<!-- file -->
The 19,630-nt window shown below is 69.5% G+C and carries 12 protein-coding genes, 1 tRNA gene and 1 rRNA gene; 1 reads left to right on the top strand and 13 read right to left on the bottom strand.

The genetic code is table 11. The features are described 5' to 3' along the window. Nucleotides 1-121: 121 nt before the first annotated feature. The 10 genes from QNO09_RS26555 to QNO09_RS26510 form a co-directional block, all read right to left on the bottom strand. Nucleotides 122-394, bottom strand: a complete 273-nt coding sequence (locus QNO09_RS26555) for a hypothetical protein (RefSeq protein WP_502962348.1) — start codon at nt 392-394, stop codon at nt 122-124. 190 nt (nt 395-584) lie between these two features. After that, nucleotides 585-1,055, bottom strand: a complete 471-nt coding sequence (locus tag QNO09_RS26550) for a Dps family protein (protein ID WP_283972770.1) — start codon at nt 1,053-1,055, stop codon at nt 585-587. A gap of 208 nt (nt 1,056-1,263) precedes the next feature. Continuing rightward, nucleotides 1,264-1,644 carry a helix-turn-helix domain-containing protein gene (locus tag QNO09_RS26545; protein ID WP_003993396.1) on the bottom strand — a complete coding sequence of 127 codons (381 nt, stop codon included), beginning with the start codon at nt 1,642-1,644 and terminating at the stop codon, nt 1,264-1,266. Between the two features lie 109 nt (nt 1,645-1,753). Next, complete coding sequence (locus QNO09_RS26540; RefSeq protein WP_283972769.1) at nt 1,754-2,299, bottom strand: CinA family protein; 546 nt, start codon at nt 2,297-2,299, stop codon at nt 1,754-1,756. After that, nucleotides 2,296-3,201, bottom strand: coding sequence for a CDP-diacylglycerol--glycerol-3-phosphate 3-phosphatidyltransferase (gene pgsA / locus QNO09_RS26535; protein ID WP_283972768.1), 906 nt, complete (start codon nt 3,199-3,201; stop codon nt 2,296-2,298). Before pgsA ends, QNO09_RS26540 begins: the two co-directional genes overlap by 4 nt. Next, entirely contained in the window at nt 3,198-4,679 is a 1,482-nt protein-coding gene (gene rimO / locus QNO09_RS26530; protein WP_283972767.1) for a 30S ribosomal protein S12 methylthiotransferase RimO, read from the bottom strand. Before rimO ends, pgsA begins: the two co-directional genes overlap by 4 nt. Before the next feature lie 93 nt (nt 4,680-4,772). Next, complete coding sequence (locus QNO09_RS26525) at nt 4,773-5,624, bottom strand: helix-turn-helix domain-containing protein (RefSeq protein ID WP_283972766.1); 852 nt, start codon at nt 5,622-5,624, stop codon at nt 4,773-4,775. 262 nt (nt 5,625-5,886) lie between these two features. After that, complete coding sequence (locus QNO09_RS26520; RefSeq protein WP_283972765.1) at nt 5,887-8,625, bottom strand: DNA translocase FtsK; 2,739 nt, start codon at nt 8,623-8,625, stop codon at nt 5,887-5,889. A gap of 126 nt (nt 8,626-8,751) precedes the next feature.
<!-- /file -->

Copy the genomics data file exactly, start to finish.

The 19,630-nt window shown below is 69.5% G+C and carries 12 protein-coding genes, 1 tRNA gene and 1 rRNA gene; 1 reads left to right on the top strand and 13 read right to left on the bottom strand.

The genetic code is table 11. The features are described 5' to 3' along the window. Nucleotides 1-121: 121 nt before the first annotated feature. The 10 genes from QNO09_RS26555 to QNO09_RS26510 form a co-directional block, all read right to left on the bottom strand. Nucleotides 122-394, bottom strand: a complete 273-nt coding sequence (locus QNO09_RS26555) for a hypothetical protein (RefSeq protein WP_502962348.1) — start codon at nt 392-394, stop codon at nt 122-124. 190 nt (nt 395-584) lie between these two features. After that, nucleotides 585-1,055, bottom strand: a complete 471-nt coding sequence (locus tag QNO09_RS26550) for a Dps family protein (protein ID WP_283972770.1) — start codon at nt 1,053-1,055, stop codon at nt 585-587. A gap of 208 nt (nt 1,056-1,263) precedes the next feature. Continuing rightward, nucleotides 1,264-1,644 carry a helix-turn-helix domain-containing protein gene (locus tag QNO09_RS26545; protein ID WP_003993396.1) on the bottom strand — a complete coding sequence of 127 codons (381 nt, stop codon included), beginning with the start codon at nt 1,642-1,644 and terminating at the stop codon, nt 1,264-1,266. Between the two features lie 109 nt (nt 1,645-1,753). Next, complete coding sequence (locus QNO09_RS26540; RefSeq protein WP_283972769.1) at nt 1,754-2,299, bottom strand: CinA family protein; 546 nt, start codon at nt 2,297-2,299, stop codon at nt 1,754-1,756. After that, nucleotides 2,296-3,201, bottom strand: coding sequence for a CDP-diacylglycerol--glycerol-3-phosphate 3-phosphatidyltransferase (gene pgsA / locus QNO09_RS26535; protein ID WP_283972768.1), 906 nt, complete (start codon nt 3,199-3,201; stop codon nt 2,296-2,298). Before pgsA ends, QNO09_RS26540 begins: the two co-directional genes overlap by 4 nt. Next, entirely contained in the window at nt 3,198-4,679 is a 1,482-nt protein-coding gene (gene rimO / locus QNO09_RS26530; protein WP_283972767.1) for a 30S ribosomal protein S12 methylthiotransferase RimO, read from the bottom strand. Before rimO ends, pgsA begins: the two co-directional genes overlap by 4 nt. Before the next feature lie 93 nt (nt 4,680-4,772). Next, complete coding sequence (locus QNO09_RS26525) at nt 4,773-5,624, bottom strand: helix-turn-helix domain-containing protein (RefSeq protein ID WP_283972766.1); 852 nt, start codon at nt 5,622-5,624, stop codon at nt 4,773-4,775. 262 nt (nt 5,625-5,886) lie between these two features. After that, complete coding sequence (locus QNO09_RS26520; RefSeq protein WP_283972765.1) at nt 5,887-8,625, bottom strand: DNA translocase FtsK; 2,739 nt, start codon at nt 8,623-8,625, stop codon at nt 5,887-5,889. A gap of 126 nt (nt 8,626-8,751) precedes the next feature.